3 reasons why your patients' bleeding gums may be more of a medical than a dental problem

We don’t typically think of bleeding gums in response to gently poking or prodding as a medical concern. It’s far more common for us to think of bleeding gums as a dental concern, one that’s due to brushing too hard, poor oral hygiene, gingivitis, recent onset of flossing, or poorly fitting dentures. Because most providers tend to think of bleeding gums within this context, patients are typically advised to follow up with their dentists regarding such concerns. In this article, I'll share three commonly overlooked medical contributing factors to the symptom of bleeding gums that should be considered before referring patients to their dentists.


1. Your patients’ bleeding gums may be a side effect of their medication.

With estimates suggesting that as much as 68.1% of American adults may be taking at least one prescription medication daily, it’s important to consider the possibility that bleeding gums may actually be a medication side effect [1]. The list of drug classes that could contribute to bleeding gums is more expansive than many people think. Of course, the first drug class that comes to mind is anticoagulants or blood thinners, like warfarin or heparin, since they reduce the blood’s ability to clot.


Furthermore, aspirin can contribute to bleeding gums, and cardiovascular medications, including anti-arrhythmic medications, calcium channel blockers, angiotensin-converting enzyme inhibitors, beta blockers, and diuretics can each contribute to gingival overgrowth. Gingival overgrowth involves a build-up of gum tissue where the tissue can become so swollen that it begins to grow over the teeth, making them difficult to brush and keep clean. As a result, gingival overgrowth frequently creates a breeding ground for bacterial infection, which can contribute to swollen, irritated, and bleeding gums.


Many antidepressants have a side effect of xerostomia or dry mouth, and the decrease in saliva can lead to tooth decay, gum disease, and other oral problems. Because saliva exerts direct antimicrobial activity [2], xerostomia increases the likelihood of bacterial infections in the mouth. Bacterial infections in the oral cavity increase the likelihood of gingival swelling and bleeding gums.


2. Your patients’ bleeding gums may be due to a vitamin deficiency.

Because it plays a critical role in blood clotting, low levels of vitamin K can contribute to gingival bleeding. Unless an increase in vitamin K levels is contraindicated, patients can typically increase their vitamin K levels by increasing their dietary intake of green leafy vegetables, such as spinach, kale, mustard greens, parsley, turnip greens, collards, Swiss chard, romaine, and green leaf lettuce.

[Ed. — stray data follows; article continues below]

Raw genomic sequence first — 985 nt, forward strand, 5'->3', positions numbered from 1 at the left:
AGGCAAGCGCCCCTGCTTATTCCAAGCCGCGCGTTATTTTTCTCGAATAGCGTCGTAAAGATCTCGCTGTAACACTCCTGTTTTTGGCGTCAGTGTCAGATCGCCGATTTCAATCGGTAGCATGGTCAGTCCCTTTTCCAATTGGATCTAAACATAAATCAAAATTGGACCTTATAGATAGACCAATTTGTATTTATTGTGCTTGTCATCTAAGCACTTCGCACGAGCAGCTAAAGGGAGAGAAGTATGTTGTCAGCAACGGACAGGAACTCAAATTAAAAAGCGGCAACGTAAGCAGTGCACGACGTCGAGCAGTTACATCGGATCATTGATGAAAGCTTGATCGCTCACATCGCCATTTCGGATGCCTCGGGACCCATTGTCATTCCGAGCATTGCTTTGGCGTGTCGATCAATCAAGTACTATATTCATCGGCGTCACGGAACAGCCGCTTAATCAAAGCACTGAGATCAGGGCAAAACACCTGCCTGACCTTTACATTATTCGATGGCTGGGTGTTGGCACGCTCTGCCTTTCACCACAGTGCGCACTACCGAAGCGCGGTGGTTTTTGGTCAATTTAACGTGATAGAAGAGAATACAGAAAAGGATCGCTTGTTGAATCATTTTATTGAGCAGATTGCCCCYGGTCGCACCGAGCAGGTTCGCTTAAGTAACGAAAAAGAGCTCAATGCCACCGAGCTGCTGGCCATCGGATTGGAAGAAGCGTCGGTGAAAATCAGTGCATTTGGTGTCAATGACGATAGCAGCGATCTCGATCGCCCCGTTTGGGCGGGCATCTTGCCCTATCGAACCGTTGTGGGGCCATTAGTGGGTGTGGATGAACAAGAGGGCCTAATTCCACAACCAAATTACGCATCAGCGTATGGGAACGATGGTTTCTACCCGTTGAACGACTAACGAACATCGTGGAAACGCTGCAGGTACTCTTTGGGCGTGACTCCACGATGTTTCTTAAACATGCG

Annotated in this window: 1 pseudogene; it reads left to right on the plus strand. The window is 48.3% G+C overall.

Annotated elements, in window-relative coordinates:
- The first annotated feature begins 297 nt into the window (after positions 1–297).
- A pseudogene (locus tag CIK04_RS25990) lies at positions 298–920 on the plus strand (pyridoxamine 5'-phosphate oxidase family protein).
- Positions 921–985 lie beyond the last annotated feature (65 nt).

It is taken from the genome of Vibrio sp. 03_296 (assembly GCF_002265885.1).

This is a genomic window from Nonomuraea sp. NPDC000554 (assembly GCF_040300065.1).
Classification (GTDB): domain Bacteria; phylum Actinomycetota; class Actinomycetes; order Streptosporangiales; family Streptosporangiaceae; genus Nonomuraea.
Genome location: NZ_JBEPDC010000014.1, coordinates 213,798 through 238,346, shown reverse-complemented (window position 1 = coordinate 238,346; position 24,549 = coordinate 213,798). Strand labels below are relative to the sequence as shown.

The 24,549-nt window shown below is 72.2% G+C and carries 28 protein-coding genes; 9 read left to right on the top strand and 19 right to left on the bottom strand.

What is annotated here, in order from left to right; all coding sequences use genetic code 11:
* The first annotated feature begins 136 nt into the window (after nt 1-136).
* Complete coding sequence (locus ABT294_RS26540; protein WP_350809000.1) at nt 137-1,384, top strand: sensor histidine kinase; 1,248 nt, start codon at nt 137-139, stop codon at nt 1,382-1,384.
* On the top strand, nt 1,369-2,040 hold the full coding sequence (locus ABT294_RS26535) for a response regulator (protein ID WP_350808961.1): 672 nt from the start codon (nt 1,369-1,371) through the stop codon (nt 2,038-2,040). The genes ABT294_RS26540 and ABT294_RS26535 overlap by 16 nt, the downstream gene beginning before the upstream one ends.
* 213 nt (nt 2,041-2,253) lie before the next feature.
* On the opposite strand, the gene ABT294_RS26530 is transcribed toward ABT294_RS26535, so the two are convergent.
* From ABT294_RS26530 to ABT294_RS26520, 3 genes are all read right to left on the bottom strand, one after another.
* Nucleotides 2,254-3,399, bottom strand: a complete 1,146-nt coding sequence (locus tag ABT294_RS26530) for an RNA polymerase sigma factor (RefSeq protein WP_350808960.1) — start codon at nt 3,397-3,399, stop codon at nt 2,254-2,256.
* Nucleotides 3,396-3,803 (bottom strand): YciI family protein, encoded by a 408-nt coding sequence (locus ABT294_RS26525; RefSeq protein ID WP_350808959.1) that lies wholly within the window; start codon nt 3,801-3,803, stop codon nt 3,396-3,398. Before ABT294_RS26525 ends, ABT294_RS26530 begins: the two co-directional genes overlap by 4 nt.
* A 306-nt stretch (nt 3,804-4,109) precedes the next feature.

Research also demonstrates that bleeding gums in response to gentle probing may actually be a sign of a nutritional deficiency. In a recent study, researchers found that bleeding gums were associated with low levels of vitamin C in the bloodstream. [3] Researchers further urged that setting the stated requirements for ascorbic acid based on the goal of scurvy prevention was leading to a daily amount that was too low to prevent ascorbic acid-deficiency-induced gingival bleeding. They further suggested that low ascorbic acid plasma levels may reflect systemic microvascular pathology, and that the pathology is reversible with increased intake of vitamin C.


Patients can increase their blood levels of vitamin C by increasing their intake of vitamin C-containing foods, such as citrus fruit, peppers, strawberries, and blackcurrants; utilizing oral supplementation with vitamin C; or through intravenous nutrient therapy.


[To learn how to incorporate IV nutrient therapy into your practice, click here.]


3. Your patients’ bleeding gums may be due to hyperglycemia.

Hyperglycemic states lead to increased amounts of sugar in the saliva. This retards some of the saliva’s antimicrobial activity, leading to a buildup of plaque and bacteria. The plaque and microbes irritate the gums, leading to oral concerns such as gingival bleeding, gingivitis, halitosis, dental caries, and tooth loss. If your patients report bleeding gums, it will be of value to ensure that their blood sugar levels are well-controlled and ideally within the optimal range.


Summary

To summarize, there are multiple medical contributing factors to gingival bleeding, and these factors should be considered and/or explored prior to referring our patients back to their dentists when they report bleeding gums. These factors include medication side effects, specifically side effects of anticoagulants, antihypertensives, and antidepressants; nutrient deficiencies, specifically deficiencies of vitamins C and K; and uncontrolled or unaddressed hyperglycemia. By looking into and addressing these concerns when indicated, we can practicing whole-person, responsible care and ensure that our patients receive the high-quality care they deserve and have come to expect from our services.



[1] Zhong, W., Maradit-Kremers, H., St Sauver, J. L., Yawn, B. P., Ebbert, J. O., Roger, V. L., Jacobson, D. J., McGree, M. E., Brue, S. M., & Rocca, W. A. (2013). Age and sex patterns of drug prescribing in a defined American population. Mayo Clinic proceedings, 88(7), 697–707. https://doi.org/10.1016/j.mayocp.2013.04.021


[2] Vila, T., Rizk, A. M., Sultan, A. S., & Jabra-Rizk, M. A. (2019). The power of saliva: Antimicrobial and beyond. PLoS pathogens, 15(11), e1008058. https://doi.org/10.1371/journal.ppat.1008058


[3] Hujoel, P. P., Kato, T., Hujoel, I. A., & Hujoel, M. (2021). Bleeding tendency and ascorbic acid requirements: systematic review and meta-analysis of clinical trials. Nutrition reviews, nuaa115. Advance online publication. https://doi.org/10.1093/nutrit/nuaa115